We knew we had something special. And then the DJ support just exploded – Sven Vath, Dixon, Ame, Tenaglia, Solomun and many more kept on playing and supporting it. It was the release that so nearly never happened, but we just persisted and believed, and we’re so glad we did.
7. Fast forward ten years, what do you think the music industry will look like in 2033?
Dave: Oh lord, that is a big question, who knows where we’ll be. Things are changing so fast with the advances in technology that it’s hard to predict what the landscape will look like in 2033. I really hope that we will have found a better balance in terms of the distribution of wealth amongst artists by then though. It’s good to see a platform like Bandcamp really getting a foothold now and others such as Amplifyd springing up where artists have greater control and take a bigger share of the profits from their art. There are still a lot of big companies making serious money from other people’s copyright and not being fair in the way that profit trickles back down to the artist. I think the direct-to-fan model will only grow bigger, stronger and more robust as we progress. That is of course, presuming all music will not be made by algorithm-driven AI by then! A very scary thought :-/
8. When you were looking at the anniversary, how did the idea come together for the collaborations?
Steve: It was something that we did for our 5th birthday and was really well received so it seemed an obvious opportunity to do it again. If it ain’t broke, don’t fix it and all that! It’s a great way to get as many artists involved as possible without ending up with a 40 track compilation or something ridiculous that would just be too much for everyone to digest and also, we think it adds an extra layer of excitement. When you see two artists you admire are working on music together, that anticipation of what they’ll come up with just brings an extra allure to proceedings.
9. What was the response like from the artists?
Dave: Incredible really, we have around 40 artists involved now and pretty much everyone we approached jumped at the idea. I think there’s something quite seductive for a producer to work together with another artist they admire. A little mutual respect can go a long way. We’re currently looking at a series of 4 EPs, each with 4 collabs on them but the way things are going, that could yet turn into 5 EPs!
10. How has your relationship as friends and business partners changed over the 10 years?
Steve: Well we’ve known each other for a long time, and always had lots of music based chats pre-Selador. But working together has made us realise each others strengths and weaknesses and we’ve tried to play to that. We help each other out. If one is snowed under with stuff, the other can pick up the slack, and that’s been great from day one. We both have families and now know all about each other family’s ups and downs and almost know each others ‘dad taxi’ schedules! We’ve brought our wives and families to gigs and festivals, and in fact, when the wives are there, they are usually the messiest nights!!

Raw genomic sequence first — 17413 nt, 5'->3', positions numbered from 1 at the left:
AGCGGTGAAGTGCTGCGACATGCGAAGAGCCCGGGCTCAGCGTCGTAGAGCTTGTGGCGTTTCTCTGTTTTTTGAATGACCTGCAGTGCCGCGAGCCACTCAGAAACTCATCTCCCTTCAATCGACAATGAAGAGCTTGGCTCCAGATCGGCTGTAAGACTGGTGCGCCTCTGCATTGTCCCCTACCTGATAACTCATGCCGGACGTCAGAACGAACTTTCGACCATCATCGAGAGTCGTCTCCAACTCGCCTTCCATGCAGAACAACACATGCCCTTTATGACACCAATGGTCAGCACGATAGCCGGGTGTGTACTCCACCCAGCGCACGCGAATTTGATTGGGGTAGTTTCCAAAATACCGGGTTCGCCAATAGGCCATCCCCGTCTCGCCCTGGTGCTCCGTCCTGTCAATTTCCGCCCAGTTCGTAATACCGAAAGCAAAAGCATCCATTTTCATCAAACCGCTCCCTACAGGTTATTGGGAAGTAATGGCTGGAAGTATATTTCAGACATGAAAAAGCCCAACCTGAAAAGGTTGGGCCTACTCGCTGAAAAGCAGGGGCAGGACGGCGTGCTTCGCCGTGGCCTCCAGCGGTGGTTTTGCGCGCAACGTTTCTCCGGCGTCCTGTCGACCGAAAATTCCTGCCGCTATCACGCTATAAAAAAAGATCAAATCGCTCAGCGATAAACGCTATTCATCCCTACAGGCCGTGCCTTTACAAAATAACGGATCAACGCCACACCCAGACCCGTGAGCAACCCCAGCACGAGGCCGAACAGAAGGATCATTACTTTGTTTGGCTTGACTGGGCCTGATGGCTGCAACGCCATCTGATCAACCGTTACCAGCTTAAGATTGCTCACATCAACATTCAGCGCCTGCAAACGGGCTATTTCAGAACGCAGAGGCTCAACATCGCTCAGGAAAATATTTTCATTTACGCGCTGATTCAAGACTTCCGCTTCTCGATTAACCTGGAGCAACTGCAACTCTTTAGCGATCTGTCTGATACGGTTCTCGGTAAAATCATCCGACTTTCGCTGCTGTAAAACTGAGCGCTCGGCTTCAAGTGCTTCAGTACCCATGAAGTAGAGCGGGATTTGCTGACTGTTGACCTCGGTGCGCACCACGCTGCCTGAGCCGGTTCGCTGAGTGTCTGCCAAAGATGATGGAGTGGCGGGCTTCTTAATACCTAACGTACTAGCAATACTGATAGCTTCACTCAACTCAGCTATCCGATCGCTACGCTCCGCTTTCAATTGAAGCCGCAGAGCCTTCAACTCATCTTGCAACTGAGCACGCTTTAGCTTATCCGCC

11. Tell us an interesting fact about each other…
Steve: Even though Dave says he has retired from breakdancing, if you get him drunk enough, in the right environment and ask nicely at just the right time – you will find that the retirement is only for public performances, and what follows is a thing to behold. A real feast for the eyes. Hahaha
Dave: Off the back of that, my one would be that Steve is not always a trustworthy source. Don’t believe everything he tells you!!
12. What advice would you give somebody looking to start a label in 2023?
Dave: Don’t do it!! If you do, you better be prepared for a lot of hard work and don’t expect to get paid for it! It’s a labour of love.
Steve: Yes, it’s tough to survive. I think if we took the idea of the label on to a TV programme like Dragons Den, they would kick us out after 10 seconds!! But yes, it is indeed a labour of love and long may it continue.
13. Finally, thanks again for your time and again congratulations. Over to you to sum up the last ten years of your life, your experiences and what Selador means to you…
Steve: Well, when I started Selador with Dave, I’d already been in the industry for a long time (as of course had Dave) and I thought that I knew a fair bit about the music industry… little did I know that every day is a school day running a label! Things evolve constantly, and if you don’t embrace the change, you get left behind. But the benefits have been us encouraging each other to get back in the studio (and we’ve both delivered some half decent tunes I think!), plus we’ve made many friendships along the way – from DJs and producers that we respect and admire, to all the new friends we’ve met on the dance floor. And that’s priceless.Back to news